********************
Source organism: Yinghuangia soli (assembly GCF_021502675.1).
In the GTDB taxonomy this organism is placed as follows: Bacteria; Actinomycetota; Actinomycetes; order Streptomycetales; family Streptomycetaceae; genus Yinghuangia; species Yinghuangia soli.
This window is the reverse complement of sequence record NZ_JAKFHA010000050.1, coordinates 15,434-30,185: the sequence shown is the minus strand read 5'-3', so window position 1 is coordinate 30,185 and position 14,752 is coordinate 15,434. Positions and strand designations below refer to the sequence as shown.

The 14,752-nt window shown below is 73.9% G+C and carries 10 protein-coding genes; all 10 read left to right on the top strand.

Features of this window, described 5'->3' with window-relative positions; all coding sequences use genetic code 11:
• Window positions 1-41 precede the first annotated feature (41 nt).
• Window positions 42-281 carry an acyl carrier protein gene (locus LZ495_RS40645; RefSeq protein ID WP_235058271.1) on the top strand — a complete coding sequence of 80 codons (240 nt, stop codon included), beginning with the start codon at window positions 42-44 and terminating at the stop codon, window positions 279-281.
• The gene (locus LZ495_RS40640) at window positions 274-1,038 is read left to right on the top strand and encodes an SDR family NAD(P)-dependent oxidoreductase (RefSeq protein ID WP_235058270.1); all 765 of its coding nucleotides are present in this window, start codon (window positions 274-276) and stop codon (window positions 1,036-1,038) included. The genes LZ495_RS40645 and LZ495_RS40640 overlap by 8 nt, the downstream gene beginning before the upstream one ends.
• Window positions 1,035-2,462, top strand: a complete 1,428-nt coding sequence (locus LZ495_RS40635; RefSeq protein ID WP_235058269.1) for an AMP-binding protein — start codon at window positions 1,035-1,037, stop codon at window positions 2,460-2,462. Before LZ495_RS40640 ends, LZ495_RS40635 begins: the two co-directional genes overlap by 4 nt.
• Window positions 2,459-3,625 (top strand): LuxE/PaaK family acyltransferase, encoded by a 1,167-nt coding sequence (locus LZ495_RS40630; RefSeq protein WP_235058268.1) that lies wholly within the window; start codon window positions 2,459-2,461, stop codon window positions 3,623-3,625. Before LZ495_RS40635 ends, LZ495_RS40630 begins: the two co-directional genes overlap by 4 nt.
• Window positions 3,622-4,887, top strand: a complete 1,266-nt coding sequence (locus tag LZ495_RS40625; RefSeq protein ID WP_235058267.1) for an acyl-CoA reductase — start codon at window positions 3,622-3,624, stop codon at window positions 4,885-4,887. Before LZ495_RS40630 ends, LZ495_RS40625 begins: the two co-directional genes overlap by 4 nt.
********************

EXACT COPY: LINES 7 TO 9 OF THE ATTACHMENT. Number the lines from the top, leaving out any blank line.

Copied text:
• Window positions 42-281 carry an acyl carrier protein gene (locus LZ495_RS40645; RefSeq protein ID WP_235058271.1) on the top strand — a complete coding sequence of 80 codons (240 nt, stop codon included), beginning with the start codon at window positions 42-44 and terminating at the stop codon, window positions 279-281.
• The gene (locus LZ495_RS40640) at window positions 274-1,038 is read left to right on the top strand and encodes an SDR family NAD(P)-dependent oxidoreductase (RefSeq protein ID WP_235058270.1); all 765 of its coding nucleotides are present in this window, start codon (window positions 274-276) and stop codon (window positions 1,036-1,038) included. The genes LZ495_RS40645 and LZ495_RS40640 overlap by 8 nt, the downstream gene beginning before the upstream one ends.
• Window positions 1,035-2,462, top strand: a complete 1,428-nt coding sequence (locus LZ495_RS40635; RefSeq protein ID WP_235058269.1) for an AMP-binding protein — start codon at window positions 1,035-1,037, stop codon at window positions 2,460-2,462. Before LZ495_RS40640 ends, LZ495_RS40635 begins: the two co-directional genes overlap by 4 nt.